Jlin’s music is rooted in the rhythms of Chicago footwork the way an interstellar mission begins on Earth—it provides the origin point, yes, but as the mission expands ever outward, that shrinking blue dot in the rearview hardly seems relevant. In the years since she broke through to a mass audience with 2015’s Dark Energy, her work hasn’t so much changed shapes as hurtled through light years. 2017’s Black Origami conducted a survey of drum sounds and rhythmic patterns so complete it played like a curtain call for every percussive sound on Earth. The score she composed for Wayne MacGregor’s 2018 ballet Autobiography had more in common with Philip Glass than RP Boo. By now, the Gary, Indiana producer is less a musician than a one-woman genre, absorbing and repurposing whatever dark energies she finds.
And yet, despite her reinventions, there is a pit of bad feeling residing at the center of her work—an alkaline edge of fear, a mingling of arousal and mortal terror—that is inextricable from footwork. She carries this shadow from project to project, even as she furiously sheds skins, accepting commissions from the Met and the Kronos Quartet and collaborating with modern dancers. Footwork battles often resemble bodies contorting themselves through minefields, celebrations of invincibility that carry inside them admissions of extreme vulnerability. These twin forces—vulnerability and invincibility—face off in Jlin’s music like competing weather systems, and you can hear them roiling from the first seconds of her new EP, Embryo.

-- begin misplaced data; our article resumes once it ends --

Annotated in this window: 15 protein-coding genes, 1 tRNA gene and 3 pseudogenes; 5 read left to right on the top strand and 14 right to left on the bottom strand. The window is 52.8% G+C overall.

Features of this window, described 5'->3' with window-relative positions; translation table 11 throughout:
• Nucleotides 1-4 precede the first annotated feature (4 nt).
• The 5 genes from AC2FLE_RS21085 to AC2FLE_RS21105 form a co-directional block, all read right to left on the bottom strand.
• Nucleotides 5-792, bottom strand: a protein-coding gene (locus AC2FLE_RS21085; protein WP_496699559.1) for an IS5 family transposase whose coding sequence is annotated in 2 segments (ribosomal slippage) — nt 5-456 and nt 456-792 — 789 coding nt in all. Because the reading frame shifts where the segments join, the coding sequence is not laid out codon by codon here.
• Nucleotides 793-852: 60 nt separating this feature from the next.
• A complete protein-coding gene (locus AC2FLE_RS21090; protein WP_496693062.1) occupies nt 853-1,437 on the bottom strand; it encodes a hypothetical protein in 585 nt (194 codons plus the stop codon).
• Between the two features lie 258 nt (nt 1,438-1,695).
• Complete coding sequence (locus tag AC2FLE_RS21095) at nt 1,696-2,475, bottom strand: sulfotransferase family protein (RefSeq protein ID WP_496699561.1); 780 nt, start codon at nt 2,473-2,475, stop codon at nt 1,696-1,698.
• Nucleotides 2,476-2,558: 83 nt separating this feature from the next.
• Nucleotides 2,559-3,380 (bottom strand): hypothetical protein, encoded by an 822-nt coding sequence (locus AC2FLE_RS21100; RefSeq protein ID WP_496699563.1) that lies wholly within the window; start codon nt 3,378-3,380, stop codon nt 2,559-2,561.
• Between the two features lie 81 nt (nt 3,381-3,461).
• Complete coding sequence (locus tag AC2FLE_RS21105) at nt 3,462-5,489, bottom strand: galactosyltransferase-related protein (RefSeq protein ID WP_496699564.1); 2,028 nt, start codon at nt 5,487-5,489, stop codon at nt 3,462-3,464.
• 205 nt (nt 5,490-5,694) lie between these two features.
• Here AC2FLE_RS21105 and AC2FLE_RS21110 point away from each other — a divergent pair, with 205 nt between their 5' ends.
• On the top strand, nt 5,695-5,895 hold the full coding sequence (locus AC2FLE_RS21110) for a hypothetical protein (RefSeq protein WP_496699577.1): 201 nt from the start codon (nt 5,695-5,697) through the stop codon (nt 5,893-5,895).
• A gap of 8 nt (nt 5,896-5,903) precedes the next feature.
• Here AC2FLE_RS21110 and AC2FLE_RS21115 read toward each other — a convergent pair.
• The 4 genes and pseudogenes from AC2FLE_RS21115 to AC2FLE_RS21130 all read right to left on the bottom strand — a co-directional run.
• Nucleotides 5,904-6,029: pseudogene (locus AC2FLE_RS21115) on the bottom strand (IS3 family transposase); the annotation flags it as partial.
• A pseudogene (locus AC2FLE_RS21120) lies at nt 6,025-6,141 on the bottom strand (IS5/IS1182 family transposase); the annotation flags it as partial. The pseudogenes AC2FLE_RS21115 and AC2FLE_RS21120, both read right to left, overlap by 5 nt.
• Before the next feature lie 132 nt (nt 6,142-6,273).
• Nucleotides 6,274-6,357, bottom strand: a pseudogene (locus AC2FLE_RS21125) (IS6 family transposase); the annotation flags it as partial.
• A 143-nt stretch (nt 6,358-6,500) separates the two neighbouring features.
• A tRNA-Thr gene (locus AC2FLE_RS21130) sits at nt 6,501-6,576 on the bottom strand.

By her own admission, she wrote these pieces in between commissions, and they have the unfinished edges and openness of sketches. It’s fun to listen to her toying with corroded sounds, degraded outputs: Jlin’s never sounded quite this grimy before. The title track is shrouded in blasts of distortion, like modular synths with a faulty wire, while the thudding beat seems to open a hole beneath your feet. It points towards a dancefloor that some of her recent music has angled away from—you could dance to Black Origami, but with so much furious cross-cutting motion, finding and following a pulse sometimes felt like driving into a blizzard.
The tools here are more tarnished, the world the music conjures danker and more septic than usual. The pistoning drums on “Auto Pilot” and the sepulchral silences surrounding them suggest Detroit techno, a genre where the metaphorical landscape looks a lot like Jlin’s hometown of Gary, Indiana—post-industrialized, made of more emptied-out buildings than people. This sense of solitude is crucial to Jlin’s music: “I have never been to a Chicago footwork battle, ever,” she declared to Red Bull Music Academy, with something like pride. She was too busy working 96-hour work weeks and making tracks in her bedroom.
The final track on the EP is called “Rabbit Hole,” and it starts with a few early-techno blurts into dead space before beginning its descent. The track mimics the act of rabbit holing itself, which has become internet shorthand for the lonely and monomaniacal acquisition of absurdly specific knowledge. Rabbit holes are tiny, cramped, dark, and by nature, they can only accommodate you. You have to emerge to share anything about what you learned—but the act of learning it will forever belong only to you. That is how Jlin’s music explodes in your synapses: a thousand tiny, lonely revelations, yours alone.
Buy: Rough Trade
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